Working Together While Working Apart

home office by arnel hasanovic mnd rka1o0q unsplash

In Columbia University’s M.S. in Information and Knowledge Strategy (IKNS) program, we like to say that “we make work better together.” We do this by providing truly effective teamwork training and leadership development.

But how can teams stay together while working apart? This is the challenging question confronting organizations across the world as the Covid-19 crisis drives up the level of remote working. Suddenly, people who are used to working in close proximity to their colleagues must now enforce social distance protocols. And managers who previously relied on physical proximity to ensure employee productivity will have to find other effective ways to manage their teams.

It’s a learning opportunity for all of us. And it’s a massive learning opportunity for people in more traditional organizations.

So what should we do?

Dr. Nancy Dixon is one of the leading researchers and practitioners in knowledge management. She is also a frequent and much-appreciated lecturer in our IKNS program. Her book, Common Knowledge, is a must-read for anyone interested in leveraging the intellectual capital of their organization.  Her blog, Conversation Matters, is a rich source of wise advice.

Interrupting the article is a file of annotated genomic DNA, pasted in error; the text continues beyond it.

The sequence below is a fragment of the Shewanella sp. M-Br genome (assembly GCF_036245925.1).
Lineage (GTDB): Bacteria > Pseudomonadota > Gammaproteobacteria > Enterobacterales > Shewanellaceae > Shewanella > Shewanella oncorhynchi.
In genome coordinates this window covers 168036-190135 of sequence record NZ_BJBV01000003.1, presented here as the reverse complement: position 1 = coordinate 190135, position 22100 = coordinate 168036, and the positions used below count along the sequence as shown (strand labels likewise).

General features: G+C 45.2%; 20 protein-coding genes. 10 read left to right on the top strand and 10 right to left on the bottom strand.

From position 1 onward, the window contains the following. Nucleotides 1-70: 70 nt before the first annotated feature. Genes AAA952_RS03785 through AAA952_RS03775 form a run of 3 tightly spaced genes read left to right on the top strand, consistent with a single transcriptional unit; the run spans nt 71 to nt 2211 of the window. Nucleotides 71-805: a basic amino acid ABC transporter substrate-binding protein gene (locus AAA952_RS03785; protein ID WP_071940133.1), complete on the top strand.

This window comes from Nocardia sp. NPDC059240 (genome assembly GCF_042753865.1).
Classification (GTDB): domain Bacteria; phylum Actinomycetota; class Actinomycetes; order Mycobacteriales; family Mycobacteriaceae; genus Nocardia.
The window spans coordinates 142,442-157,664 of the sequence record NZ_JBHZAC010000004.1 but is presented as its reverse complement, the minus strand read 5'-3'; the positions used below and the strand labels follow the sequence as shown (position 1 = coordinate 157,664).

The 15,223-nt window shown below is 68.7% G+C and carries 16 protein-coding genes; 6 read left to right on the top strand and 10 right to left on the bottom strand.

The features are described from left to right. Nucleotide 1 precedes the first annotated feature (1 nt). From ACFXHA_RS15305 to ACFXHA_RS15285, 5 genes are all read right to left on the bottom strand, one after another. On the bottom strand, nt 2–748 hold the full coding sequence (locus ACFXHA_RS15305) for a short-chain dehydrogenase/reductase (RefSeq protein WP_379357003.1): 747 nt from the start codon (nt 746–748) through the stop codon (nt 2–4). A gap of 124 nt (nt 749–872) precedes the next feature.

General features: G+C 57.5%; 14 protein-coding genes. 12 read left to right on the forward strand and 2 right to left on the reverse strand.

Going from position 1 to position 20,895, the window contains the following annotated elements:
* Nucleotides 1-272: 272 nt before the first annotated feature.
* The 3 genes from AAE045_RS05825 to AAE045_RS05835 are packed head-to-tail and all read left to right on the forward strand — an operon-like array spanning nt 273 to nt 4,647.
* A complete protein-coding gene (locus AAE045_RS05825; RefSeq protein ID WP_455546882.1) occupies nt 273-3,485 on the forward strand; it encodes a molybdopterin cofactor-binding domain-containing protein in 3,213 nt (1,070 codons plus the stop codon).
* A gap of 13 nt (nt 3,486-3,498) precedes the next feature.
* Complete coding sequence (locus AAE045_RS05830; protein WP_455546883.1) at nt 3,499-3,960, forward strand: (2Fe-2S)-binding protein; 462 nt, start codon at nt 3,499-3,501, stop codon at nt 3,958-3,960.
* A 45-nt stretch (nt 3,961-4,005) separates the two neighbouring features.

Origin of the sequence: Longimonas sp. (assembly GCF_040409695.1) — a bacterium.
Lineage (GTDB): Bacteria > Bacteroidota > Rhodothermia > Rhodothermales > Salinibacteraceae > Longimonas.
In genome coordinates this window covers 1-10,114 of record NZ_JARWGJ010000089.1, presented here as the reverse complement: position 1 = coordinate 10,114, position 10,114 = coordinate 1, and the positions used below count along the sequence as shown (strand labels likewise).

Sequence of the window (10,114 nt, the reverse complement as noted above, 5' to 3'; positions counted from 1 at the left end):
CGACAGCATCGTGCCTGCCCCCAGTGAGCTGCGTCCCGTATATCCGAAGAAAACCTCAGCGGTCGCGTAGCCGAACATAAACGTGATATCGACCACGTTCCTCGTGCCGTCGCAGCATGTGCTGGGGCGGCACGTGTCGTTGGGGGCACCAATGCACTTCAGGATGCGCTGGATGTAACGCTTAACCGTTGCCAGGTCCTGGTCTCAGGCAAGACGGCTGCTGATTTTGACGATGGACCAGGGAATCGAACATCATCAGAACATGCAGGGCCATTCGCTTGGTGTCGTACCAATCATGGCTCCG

Nancy has been researching the best ways to ensure the engagement, happiness, and productivity of remote teams.  You can find insights from her research on her blog and on LinkedIn. For those of you who need fast answers, here is some of her advice:

  • Face-to-face is best. But if face-to-face is impossible under social distance protocols, ensure that your meetings with your teammates are done using a video platform such as Zoom, Skype, or FaceTime.  Except in extreme circumstances, do not permit audio-only meetings or just email communication. Humans need to see other humans!
  • Institute daily group gatherings online. Take a leaf out of the agile playbook: even 15 minutes every morning for teammates to report on what they accomplished the day before and what they plan on doing today will increase transparency, connection, and a sense of purpose.
  • Virtual work often results in relationship deficits and loneliness, which can take a toll on mental health, engagement, and productivity. So make sure your meetings include an opportunity for personal connection. Remember, purely transactional meetings can increase the feeling of distance and isolation.

If you would like to read more about this advice, please see the following materials on Nancy’s blog:

This period of remote working will challenge some of our assumptions about how to foster engaged, happy, and productive teams. Be open to the lessons. They could show you the path to a much more satisfying way of working.


[Photo Credit: Arnel Hasanovic via Unsplash]

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